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The Importance of Sharing Profits and Losses When Claiming Breach of an Oral Partnership and Pleading Fraud with Particularity

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  • Posted on: Dec 5 2022

By: Jeffrey M. Haber

A partnership is an association of two or more persons to carry on as co-owners of a business for profit.1 The formation of a partnership requires a shared purpose and knowing mutual assent by all parties to the partnership. Indeed, “[n]o person can become a member of a partnership without the consent of all the partners.”2 

When there is no written partnership agreement between the parties, as was the case in Velez v. Mitchell, 2022 N.Y. Slip Op. 06877 (1st Dept. Dec. 1, 2022) (here), the court must determine whether a partnership in fact existed from the conduct, intention, and relationship between the parties.3 To make this determination, the courts look at factors such as “the intent of the parties, whether the parties shared joint control in the management of the business, whether the parties shared profits and losses and the existence of capital contribution”.4 Of these factors, it is “[t]he requirement that the parties have agreed to share in the profits and losses,” that is “an indispensable essential of a contract of partnership ….”5 The party claiming the existence of an oral partnership “bears the burden of proving the indicia of such a relationship.”6

Velez arose out of an alleged oral agreement to form a partnership. 

According to plaintiff, “[i]n 2009, Plaintiff was approached by Defendants … to form what would become the Ultimate Rap League” (“URL”). Plaintiff alleged that on October 26, 2009, URL began its operations as a New York general partnership with each of the parties as partners. The complaint did not allege a date or specific statement, or surrounding circumstances regarding the alleged oral agreement. Plaintiff did not have a written partnership agreement with defendants.

Plaintiff’s role in the partnership was to acquire the talent for URL events, including, but not limited, to recruiting rappers. 

The complaint alleged that Plaintiff used out of pocket funds to cover URL expenses, such as a hotel room or a flight for talent, related to an event. Importantly, plaintiff alleged that he “would share profits with Defendants, when made available, from some of the URL events, more specifically, “Born Legacy” and “Proving Grounds” events. Plaintiff allegedly received profits in cash. 

In addition to not having a partnership agreement, plaintiff “never received a contract, in writing, for the … services that he was providing to the Ultimate Rap League or a written employment agreement from the Ultimate Rap League.” Nevertheless, plaintiff maintained that the parties would not only help with the production but split all profits equally. 

Plaintiff alleged that “after more than ten years” of being a partner, in April 2020, URL issued a press release on various social media platforms, saying that it was dissolving its relationship with plaintiff. Thereafter, plaintiff sent a formal demand for an inspection of URL’s books and records and a demand for an accounting of URL’s financial information from 2009 to the present. Plaintiff alleged that defendants, through their counsel, denied his request.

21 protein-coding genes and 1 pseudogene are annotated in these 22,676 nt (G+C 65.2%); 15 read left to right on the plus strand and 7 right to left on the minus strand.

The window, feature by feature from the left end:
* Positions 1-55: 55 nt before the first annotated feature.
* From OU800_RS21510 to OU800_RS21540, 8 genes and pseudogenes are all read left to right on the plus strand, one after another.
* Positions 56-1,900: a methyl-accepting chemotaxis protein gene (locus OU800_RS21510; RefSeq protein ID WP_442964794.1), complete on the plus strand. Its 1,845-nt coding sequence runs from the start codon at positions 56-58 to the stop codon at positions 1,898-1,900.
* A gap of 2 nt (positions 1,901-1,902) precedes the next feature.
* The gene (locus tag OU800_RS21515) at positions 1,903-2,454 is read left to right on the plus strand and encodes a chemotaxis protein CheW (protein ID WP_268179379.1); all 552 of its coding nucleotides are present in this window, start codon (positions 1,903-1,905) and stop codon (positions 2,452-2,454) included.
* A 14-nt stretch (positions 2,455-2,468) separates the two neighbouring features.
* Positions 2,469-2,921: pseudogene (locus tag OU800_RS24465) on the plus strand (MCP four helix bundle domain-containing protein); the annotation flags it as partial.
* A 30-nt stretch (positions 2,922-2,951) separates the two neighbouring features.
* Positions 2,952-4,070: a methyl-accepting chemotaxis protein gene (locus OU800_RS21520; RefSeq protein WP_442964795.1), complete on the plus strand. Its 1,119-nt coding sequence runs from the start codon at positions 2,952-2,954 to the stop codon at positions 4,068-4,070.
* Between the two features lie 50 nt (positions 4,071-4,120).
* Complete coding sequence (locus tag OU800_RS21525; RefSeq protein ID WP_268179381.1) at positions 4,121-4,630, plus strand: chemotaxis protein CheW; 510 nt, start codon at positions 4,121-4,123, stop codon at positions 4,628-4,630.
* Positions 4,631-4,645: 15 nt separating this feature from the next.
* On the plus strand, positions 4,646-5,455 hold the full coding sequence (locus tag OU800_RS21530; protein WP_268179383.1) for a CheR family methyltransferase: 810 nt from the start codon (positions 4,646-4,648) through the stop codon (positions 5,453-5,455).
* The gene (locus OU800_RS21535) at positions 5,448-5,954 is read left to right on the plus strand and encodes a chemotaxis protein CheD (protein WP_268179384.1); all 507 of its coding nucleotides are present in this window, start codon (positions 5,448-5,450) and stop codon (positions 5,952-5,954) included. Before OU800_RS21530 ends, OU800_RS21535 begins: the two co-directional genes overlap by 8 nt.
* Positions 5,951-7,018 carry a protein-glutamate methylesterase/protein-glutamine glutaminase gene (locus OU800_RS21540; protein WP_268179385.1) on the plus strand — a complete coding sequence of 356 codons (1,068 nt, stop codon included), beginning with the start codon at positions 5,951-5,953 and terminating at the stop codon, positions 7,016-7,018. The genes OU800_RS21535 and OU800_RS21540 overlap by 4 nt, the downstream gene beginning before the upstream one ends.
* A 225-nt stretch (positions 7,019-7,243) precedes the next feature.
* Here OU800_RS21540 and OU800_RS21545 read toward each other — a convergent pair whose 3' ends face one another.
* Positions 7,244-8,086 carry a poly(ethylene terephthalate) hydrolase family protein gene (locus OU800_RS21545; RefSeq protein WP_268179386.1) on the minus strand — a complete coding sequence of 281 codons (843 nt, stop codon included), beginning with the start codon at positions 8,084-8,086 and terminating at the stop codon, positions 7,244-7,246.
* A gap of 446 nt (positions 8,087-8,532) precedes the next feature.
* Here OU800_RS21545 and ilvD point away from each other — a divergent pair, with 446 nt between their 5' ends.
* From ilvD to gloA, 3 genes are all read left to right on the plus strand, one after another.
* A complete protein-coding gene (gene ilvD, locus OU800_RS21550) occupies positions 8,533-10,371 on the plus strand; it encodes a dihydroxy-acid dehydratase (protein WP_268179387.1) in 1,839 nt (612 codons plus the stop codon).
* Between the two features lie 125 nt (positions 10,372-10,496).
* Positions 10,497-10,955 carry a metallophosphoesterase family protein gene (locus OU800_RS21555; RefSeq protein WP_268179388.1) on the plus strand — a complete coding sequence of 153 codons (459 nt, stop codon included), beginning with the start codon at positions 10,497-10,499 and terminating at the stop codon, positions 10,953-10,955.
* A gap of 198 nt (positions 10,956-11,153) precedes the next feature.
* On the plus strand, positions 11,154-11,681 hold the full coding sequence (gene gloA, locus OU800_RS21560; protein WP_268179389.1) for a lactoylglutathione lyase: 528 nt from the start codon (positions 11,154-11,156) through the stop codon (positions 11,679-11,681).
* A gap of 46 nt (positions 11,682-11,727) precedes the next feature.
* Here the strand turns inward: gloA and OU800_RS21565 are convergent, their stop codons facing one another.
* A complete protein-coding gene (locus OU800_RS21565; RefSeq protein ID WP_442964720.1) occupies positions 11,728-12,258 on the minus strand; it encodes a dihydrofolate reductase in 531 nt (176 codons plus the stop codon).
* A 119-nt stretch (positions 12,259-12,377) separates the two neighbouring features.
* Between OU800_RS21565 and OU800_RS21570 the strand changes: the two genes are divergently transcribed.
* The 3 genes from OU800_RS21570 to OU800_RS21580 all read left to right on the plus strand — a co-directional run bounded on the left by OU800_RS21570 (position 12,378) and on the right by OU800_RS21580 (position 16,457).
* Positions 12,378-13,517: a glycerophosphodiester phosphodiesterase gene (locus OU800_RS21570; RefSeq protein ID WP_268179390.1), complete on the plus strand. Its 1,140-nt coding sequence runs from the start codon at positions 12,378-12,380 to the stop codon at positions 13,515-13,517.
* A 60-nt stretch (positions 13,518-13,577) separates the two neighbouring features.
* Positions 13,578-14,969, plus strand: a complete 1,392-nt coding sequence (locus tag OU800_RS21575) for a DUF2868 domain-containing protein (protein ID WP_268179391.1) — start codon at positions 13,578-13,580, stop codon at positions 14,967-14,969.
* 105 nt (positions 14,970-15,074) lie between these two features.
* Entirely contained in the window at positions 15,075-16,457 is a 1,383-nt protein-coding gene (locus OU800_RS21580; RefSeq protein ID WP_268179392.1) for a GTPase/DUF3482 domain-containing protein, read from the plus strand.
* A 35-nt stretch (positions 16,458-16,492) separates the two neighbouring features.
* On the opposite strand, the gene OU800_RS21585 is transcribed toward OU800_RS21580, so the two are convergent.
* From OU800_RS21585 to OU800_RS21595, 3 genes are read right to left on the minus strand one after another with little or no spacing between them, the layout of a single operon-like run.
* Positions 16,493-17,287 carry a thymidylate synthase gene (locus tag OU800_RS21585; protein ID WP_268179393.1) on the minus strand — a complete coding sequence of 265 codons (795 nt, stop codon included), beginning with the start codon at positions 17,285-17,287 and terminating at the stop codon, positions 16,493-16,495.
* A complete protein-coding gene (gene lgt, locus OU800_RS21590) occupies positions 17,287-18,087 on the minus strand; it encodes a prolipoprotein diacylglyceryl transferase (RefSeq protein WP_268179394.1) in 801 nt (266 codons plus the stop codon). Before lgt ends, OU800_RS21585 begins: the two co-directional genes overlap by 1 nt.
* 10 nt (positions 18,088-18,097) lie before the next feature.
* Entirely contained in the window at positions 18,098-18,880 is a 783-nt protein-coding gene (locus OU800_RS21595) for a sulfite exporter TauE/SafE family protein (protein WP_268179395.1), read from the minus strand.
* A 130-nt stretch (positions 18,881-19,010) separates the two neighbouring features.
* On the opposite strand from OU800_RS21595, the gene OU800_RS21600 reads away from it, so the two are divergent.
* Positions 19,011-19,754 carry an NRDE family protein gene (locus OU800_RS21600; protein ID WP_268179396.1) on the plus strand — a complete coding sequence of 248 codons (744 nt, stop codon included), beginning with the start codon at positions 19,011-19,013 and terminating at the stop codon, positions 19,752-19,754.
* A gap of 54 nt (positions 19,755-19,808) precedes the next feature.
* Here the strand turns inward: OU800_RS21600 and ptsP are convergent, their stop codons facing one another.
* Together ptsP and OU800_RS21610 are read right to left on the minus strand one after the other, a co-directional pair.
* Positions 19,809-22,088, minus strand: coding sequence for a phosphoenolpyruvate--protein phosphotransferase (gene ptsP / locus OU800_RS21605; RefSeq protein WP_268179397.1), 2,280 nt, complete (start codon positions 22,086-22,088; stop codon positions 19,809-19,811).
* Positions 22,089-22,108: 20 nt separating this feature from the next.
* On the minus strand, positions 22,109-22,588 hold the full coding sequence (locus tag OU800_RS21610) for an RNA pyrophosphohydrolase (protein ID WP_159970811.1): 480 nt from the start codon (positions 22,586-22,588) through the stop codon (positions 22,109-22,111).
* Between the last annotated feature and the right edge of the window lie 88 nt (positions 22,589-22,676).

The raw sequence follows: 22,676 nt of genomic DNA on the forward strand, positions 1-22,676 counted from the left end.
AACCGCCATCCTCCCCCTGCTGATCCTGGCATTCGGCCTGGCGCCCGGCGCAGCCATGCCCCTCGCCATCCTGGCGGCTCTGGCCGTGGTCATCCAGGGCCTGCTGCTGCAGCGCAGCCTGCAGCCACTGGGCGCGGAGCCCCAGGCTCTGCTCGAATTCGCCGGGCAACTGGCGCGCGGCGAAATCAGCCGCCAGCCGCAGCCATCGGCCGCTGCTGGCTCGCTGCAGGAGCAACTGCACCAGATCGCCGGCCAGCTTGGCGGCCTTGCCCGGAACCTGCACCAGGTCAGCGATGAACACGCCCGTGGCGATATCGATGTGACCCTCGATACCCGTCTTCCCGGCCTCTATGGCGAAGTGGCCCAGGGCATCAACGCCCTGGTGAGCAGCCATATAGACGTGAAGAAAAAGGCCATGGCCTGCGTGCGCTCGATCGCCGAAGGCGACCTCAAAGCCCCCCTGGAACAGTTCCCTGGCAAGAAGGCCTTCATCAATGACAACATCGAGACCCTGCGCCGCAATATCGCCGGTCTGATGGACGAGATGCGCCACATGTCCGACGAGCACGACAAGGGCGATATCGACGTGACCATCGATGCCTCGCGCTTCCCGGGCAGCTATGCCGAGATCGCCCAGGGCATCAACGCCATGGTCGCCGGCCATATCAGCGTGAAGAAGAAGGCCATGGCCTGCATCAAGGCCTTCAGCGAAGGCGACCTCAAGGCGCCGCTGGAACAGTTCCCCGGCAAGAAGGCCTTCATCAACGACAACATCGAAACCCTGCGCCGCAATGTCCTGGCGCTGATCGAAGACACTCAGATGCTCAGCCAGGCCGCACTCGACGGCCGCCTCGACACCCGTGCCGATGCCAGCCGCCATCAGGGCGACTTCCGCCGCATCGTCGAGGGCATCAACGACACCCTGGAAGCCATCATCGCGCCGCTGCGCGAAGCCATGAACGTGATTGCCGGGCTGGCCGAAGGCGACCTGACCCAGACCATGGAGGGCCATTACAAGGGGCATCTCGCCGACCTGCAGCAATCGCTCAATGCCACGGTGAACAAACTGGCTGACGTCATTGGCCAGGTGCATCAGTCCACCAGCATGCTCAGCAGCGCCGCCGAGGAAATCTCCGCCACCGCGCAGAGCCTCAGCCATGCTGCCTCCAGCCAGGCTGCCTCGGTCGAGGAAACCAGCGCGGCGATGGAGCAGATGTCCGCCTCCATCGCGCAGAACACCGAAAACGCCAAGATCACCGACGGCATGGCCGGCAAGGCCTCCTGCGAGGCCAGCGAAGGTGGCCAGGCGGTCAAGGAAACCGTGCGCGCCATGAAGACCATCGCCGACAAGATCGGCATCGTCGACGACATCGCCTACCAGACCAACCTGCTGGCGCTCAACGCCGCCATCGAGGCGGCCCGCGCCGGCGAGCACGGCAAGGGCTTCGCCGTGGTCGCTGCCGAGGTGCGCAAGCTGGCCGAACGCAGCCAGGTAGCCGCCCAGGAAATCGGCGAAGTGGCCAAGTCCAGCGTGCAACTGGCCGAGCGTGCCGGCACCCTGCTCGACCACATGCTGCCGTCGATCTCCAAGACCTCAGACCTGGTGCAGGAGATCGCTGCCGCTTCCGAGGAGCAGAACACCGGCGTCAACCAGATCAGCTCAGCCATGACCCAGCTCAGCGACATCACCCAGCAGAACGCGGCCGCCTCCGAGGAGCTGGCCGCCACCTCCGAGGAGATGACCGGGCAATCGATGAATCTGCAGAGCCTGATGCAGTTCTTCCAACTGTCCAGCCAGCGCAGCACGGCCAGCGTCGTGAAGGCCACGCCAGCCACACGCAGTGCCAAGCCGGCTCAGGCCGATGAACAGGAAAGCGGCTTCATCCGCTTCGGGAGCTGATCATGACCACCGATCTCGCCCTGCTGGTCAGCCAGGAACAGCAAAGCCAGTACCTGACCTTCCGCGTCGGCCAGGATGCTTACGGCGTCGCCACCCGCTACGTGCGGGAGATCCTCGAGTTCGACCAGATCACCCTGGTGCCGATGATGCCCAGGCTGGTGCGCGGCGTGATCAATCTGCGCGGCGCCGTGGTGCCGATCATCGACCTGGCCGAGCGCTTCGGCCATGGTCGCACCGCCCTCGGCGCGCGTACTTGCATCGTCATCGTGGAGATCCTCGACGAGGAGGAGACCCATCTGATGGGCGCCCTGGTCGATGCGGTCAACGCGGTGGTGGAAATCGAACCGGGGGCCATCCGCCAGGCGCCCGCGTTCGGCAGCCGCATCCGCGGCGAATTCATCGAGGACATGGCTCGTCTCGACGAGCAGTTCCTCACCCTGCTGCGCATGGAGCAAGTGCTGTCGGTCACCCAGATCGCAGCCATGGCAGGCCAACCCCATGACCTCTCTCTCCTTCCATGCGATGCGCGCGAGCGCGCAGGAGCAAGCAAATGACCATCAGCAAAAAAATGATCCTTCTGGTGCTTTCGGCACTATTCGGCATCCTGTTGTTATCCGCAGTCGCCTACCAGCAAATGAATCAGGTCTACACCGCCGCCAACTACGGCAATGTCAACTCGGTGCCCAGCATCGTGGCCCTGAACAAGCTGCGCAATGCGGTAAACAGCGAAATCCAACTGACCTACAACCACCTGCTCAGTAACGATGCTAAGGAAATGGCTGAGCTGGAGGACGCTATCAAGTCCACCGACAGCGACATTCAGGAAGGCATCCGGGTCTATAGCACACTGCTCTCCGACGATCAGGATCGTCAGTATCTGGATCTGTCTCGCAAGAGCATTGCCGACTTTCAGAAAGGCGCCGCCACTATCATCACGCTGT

Plaintiff brought suit, alleging 16 causes of action, including misrepresentation, breach of fiduciary duty and breach of an oral partnership agreement. In essence, plaintiff alleged that he was a partner in URL and that URL ended its relationship with plaintiff without offering to buy out plaintiff’s membership interest. Plaintiff also alleged that he was cut out of a lucrative financial deal between URL and non-party Caffeine, Inc. to supply battle rap content on Caffeine’s social broadcasting platform. 

Defendants moved to dismiss.

The motion court held that the complaint failed to allege the existence of a partnership agreement. Addressing the requirement that the parties share in the entity’s profits and losses, the motion court found that plaintiff failed to allege that he was responsible for URL’s losses. 

The Complaint alleges that Plaintiff []would share profits, when made available, from some of the URL events, more specifically, “Born Legacy” and “Proving Grounds” events and received these alleged profits in cash. The Complaint also alleges that Plaintiff and Defendants “shared losses on an equal basis” but alleges no facts or specific instances that would support this allegation. As stated above, conclusory allegations need not be taken as true. The only expenses (which are distinct from “losses”) referenced in the Complaint were reimbursed. Additionally, the Complaint does not allege that Plaintiff ever contributed capital to URL. 

The motion court sustained plaintiff’s breach of fiduciary duty claim.7 The motion court found that plaintiff “had a close relationship with the individual defendants and worked with them on what appears to be a near-daily basis for a decade.” That relationship, and the collaborative efforts between the parties “that went into planning, promoting and executing a decade’s worth of live events”, said the motion court, sufficed to state a claim.8 

The motion court found that the facts before it were “very similar to the facts” it had “analyzed in Pai v. Blue Man Group Pub. LLC, 2016 WL 5468234, aff’d, 151 A.D.3d 456 (1st Dept. 2017).” In Pai, as in Velez, explained the motion court, the plaintiff “alleged that he had made significant creative contributions to an entertainment group, only to be left in the dark regarding the group’s finances and cut out of a more lucrative financial arrangement. This Court sustained Pai’s breach of fiduciary duty claims based on the nature of the close personal and professional relationship between plaintiff and defendants, at the pleading stage, except to the extent they were barred by the statute of limitations.” “The same result”, concluded the motion court, was “appropriate here”.